I apparently spent the entire month of June with my nose in a book. I read seven books! What the heck! I was spurred a little bit because I had several library books I’d waited on forever that became available at the same time.
1. Fierce, Free, and Full of Fire: The Guide to Being Glorious You, by Jen Hatmaker. ★★★★★ The author says: In this book, I break it down into five self-reflective categories—who I am, what I need, what I want, what I believe, and how I connect—and by working your way through them, you will learn to: own your space, ground, and gifts (they are YOURS, sister); be strong in your relationships and lay down passive aggression, resentment, drama, and compliance; say GUILT-FREE what you want and what you need; and welcome spiritual curiosity and all the fantastic change that doing so creates.
You with me, beloveds? If we do this work on our own selves now, not only will we discover a life truly worth living, but we will free our daughters to rise up behind us, with spines straight, heads up, and coated in our strength.
The Bug Says: That description reads like a typical self-help book, but it doesn’t feel like one. While the writing style is worlds away from Glennon Doyle’s book, the message is similar and just as electrifying: you are allowed to be yourself no matter what boxes your world erects around you. I’ve always chafed at boxes, but I also REALLY dislike any kind of conflict. This gave me a little boost to see if I can break free from some of my confining spaces.
by Nora Roberts. ★★★★
Caitlyn Sullivan had come from a long
line of Hollywood royalty, stretching back to her Irish immigrant
great-grandfather. At nine, she was already a star—yet still an innocent child
who loved to play hide and seek with her cousins at the family home in Big Sur.
It was during one of those games that she disappeared. Some may have considered
her a pampered princess, but Cate was in fact a smart, scrappy fighter, and she
managed to escape her abductors. Dillon Cooper was shocked to find the
bloodied, exhausted girl huddled in his house—but when the teenager and his
family heard her story they provided refuge, reuniting her with her loved ones.
Cate’s ordeal, though, was far from over. First came the discovery of a shocking betrayal that would send someone she’d trusted to prison. Then there were years spent away in western Ireland, peaceful and protected but with restlessness growing in her soul. Finally, she would return to Los Angeles, gathering the courage to act again and get past the trauma that had derailed her life. What she didn’t yet know was that two seeds had been planted that long-ago night—one of a great love, and one of a terrible vengeance.
The Bug Says: This is another fine novel by one of my favorite authors. She writes the best dialogue, and most of her heroines aren’t stupid. I hardly ever yell at them, so you know she does a good job of writing strong women. Ha!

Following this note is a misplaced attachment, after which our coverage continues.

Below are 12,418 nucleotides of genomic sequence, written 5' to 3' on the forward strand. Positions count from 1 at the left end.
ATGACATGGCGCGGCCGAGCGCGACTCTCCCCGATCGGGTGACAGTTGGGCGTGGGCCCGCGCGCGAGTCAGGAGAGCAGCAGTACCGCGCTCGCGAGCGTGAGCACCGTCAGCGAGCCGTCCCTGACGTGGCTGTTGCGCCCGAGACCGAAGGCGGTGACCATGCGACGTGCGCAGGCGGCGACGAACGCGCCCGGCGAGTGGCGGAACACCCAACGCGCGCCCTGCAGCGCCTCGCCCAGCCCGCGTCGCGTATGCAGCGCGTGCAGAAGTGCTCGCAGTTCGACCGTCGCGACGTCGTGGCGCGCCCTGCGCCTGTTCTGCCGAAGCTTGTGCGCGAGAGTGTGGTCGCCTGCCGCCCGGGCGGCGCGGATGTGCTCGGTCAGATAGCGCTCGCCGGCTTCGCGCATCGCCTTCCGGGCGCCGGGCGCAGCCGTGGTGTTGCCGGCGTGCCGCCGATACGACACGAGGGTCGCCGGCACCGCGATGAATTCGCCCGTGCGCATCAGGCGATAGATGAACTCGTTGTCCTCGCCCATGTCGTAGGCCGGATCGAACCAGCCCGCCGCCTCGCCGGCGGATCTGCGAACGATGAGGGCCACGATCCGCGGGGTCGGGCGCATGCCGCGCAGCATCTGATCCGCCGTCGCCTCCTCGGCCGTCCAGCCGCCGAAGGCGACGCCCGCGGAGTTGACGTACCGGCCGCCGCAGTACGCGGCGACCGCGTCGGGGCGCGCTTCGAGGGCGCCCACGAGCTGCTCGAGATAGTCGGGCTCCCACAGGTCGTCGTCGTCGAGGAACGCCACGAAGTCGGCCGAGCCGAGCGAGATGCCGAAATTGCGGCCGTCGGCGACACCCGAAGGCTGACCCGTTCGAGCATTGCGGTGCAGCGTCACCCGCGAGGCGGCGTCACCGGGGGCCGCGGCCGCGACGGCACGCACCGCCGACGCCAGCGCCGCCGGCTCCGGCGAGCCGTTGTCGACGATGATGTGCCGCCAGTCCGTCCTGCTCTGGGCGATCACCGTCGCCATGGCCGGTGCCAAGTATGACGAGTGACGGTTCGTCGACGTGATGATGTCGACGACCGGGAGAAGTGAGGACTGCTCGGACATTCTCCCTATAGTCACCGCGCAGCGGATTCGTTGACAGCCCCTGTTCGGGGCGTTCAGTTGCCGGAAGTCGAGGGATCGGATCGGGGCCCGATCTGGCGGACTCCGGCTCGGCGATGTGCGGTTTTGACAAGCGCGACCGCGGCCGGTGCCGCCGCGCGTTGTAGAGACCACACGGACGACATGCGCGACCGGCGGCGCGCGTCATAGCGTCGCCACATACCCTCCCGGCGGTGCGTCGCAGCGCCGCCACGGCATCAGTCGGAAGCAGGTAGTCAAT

3. Necessary as Blood, (Duncan Kincaid & Gemma James #13), by Deborah Crombie ★★★★ Once the haunt of Jack the Ripper, London's East End is a vibrant mix of history and the avant-garde, where elegant Georgian town houses exist side by side with colorful street markets and the hippest clubs. But here races and cultures still clash, and the trendy galleries and glamorous nightlife of Whitechapel disguise a violent and seedy underside, where unthinkable crimes bring terror to the innocent.
On a beautiful Sunday afternoon in mid May, a young mother, Sandra Gilles, leaves her daughter with a friend at the Columbia Road Flower Market and disappears. A few months later, her husband, a Pakistani lawyer, is killed.
The Bug Says: I love this series (obviously, since I’m on book 13). This is no cozy British mystery, but even so there is something comforting about reading a Scotland Yard murder mystery. Maybe it’s because I listened to the audiobook and I love the British accent? (This is also true of the next book, although it’s set in the London of the WWII blitz instead of present day).
American Agent, (Maisie Dobbs #15) by Jacqueline Winspear. ★★★★ Beloved
heroine Maisie Dobbs, “one of the great fictional heroines” (Parade),
investigates the mysterious murder of an American war correspondent in London
during the Blitz in a page-turning tale of love and war, terror and survival.
As the Germans unleash the full terror of their blitzkrieg upon the British Isles, raining death and destruction from the skies, Maisie must balance the demands of solving this dangerous case with her need to protect Anna, the young evacuee she has grown to love and wants to adopt. Entangled in an investigation linked to the power of wartime propaganda and American political intrigue being played out in Britain, Maisie will face losing her dearest friend—and the possibility that she might be falling in love again.